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Trump administration’s Medicare Part D proposal risks patient protections


This week, the Center for Medicare & Medicaid Services (CMS) announced its new Medicare Part D (the prescription drug program for seniors) model based on the Trump administration’s plan to lower costs for Medicare Part D. While the administration claims this is part of an effort to lower skyrocketing out-of-pocket drug prices, this latest proposal would actually put insurance companies in the driver’s seat and limit choices for seniors.

If the administration was serious about lowering seniors’ drug costs, it would leverage the power of government to require drug companies to negotiate directly with Medicare for lower prices, which is currently prohibited under Part D. Instead, this plan would hand over negotiating power to the insurance companies, allowing big insurance to refuse coverage for certain drugs and conditions in the event that pharmaceutical companies refuse to lower prices. Patients would pay the price for this strategy, since some prescription drugs they need might no longer be covered by insurance companies.

{mosads}If Trump’s policy changes are adopted, Part D plans could remove or refuse to cover drugs with price increases above inflation. It means even if a doctor prescribes a specific medication, patients could be required to spend time experimenting with medications that might be less effective before they would be allowed to get coverage for the more expensive drug. And seniors might be required to get pre-approval for some prescriptions in order to get them covered, adding red tape for patients.

The plan does take some positive steps that will be good for Medicare patients like increasing transparency for consumers and requiring insurance companies to provide doctors with information on the out-of-pocket costs of drugs they are prescribing and less expensive alternatives, but the good news stops there. 

President Trump often touts his business credentials and brags about his negotiating skills, but he’s willfully ignoring his most effective tool in lowering Medicare drug prices: the 44 million Americans on Medicare

If the GOP truly wants to use power of “the market” to lower the cost of prescription drugs, the most effective policy is to allow direct negotiations and require that those negotiations take place. That’s what Veterans’ Affairs and Medicaid do, and unsurprisingly, both agencies pay a lot less for prescription medications. 

We don’t need the Trump administration to come to this conclusion. There are already bills that do this, including Rep. Lloyd Doggett’s (D-Texas) bill, which would both empower the Department of Health and Human Services (HHS) to require these negotiations and leverage the power of government to make the market work better for consumers.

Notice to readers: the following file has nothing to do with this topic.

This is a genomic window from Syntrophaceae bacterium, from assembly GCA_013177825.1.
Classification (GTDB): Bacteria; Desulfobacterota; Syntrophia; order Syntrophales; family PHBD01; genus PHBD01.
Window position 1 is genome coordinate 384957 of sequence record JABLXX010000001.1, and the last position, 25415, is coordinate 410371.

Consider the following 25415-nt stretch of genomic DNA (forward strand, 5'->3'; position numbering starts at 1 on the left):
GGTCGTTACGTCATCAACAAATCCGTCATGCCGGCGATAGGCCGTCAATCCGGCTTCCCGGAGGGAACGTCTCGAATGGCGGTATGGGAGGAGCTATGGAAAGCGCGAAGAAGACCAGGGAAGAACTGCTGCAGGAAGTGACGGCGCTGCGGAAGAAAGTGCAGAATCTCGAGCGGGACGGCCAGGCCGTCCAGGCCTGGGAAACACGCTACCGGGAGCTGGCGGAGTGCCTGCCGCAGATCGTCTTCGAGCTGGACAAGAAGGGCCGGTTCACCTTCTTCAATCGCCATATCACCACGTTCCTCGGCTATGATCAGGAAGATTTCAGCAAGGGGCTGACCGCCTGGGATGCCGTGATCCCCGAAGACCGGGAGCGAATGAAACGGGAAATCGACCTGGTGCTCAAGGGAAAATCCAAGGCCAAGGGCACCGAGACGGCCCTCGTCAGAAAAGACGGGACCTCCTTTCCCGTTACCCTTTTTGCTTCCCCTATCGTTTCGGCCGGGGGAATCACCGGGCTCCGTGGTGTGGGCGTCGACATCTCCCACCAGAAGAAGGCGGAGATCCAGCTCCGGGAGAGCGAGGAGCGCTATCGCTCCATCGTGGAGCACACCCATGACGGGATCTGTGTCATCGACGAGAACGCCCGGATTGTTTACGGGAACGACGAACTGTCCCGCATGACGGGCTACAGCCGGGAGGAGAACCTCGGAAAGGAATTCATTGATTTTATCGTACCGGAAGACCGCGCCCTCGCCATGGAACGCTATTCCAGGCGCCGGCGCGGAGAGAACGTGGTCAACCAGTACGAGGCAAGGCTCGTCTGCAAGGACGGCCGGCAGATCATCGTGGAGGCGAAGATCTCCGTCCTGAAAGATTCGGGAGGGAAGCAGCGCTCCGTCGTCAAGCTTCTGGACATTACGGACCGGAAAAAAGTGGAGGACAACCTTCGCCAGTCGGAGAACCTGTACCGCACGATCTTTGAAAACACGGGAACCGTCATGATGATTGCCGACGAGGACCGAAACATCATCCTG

Appointing insurance companies to police pharmaceuticals will only result in some patients losing access to medicines they need because insurance companies will refuse to cover them. The government’s role is to be a watchdog for seniors and people who need these medicines, not to pass the buck to insurers while leaving patients exposed to risk. 

Trump and Republicans aren’t “getting tough” on prescription drug companies, they’re lining Big Pharma’s pockets, cutting their corporate taxes by double digits and letting them get away without paying their fair share. This year alone the top 10 PhaRMA companies will receive $6 billion in tax breaks and $76 billion in savings on taxes on money they have offshore.

And now, rather than holding these companies accountable for passing on some of the money they are saving in tax breaks to consumers by forcing real negotiations in Part D, President Trump wants to let them off the hook again. He is essentially telling Americans to put their health care in the hands of the same companies that cheated them for years, while simultaneously weakening patient protections. These companies are already making a killing by using marketing costs as an excuse to jack up prescription prices. 

Trump’s “bold” strategy continues to hamstring seniors by denying Medicare the ability to negotiate lower drug prices and allows insurance companies to deny coverage for essential medications. The real winners in this plan are the insurance companies, and we can all agree they don’t need another win at the expense of seniors and Americans who need access to affordable care.

Margarida Jorge is the executive director of Health Care for America Now (HCAN), the national grassroots coalition that from 2008-2013 ran a $60 million five-and-a-half year campaign to pass, protect and promote the Affordable Care Act (ACA).

Tags Donald Trump Drug prices Lloyd Doggett Medicare Part D

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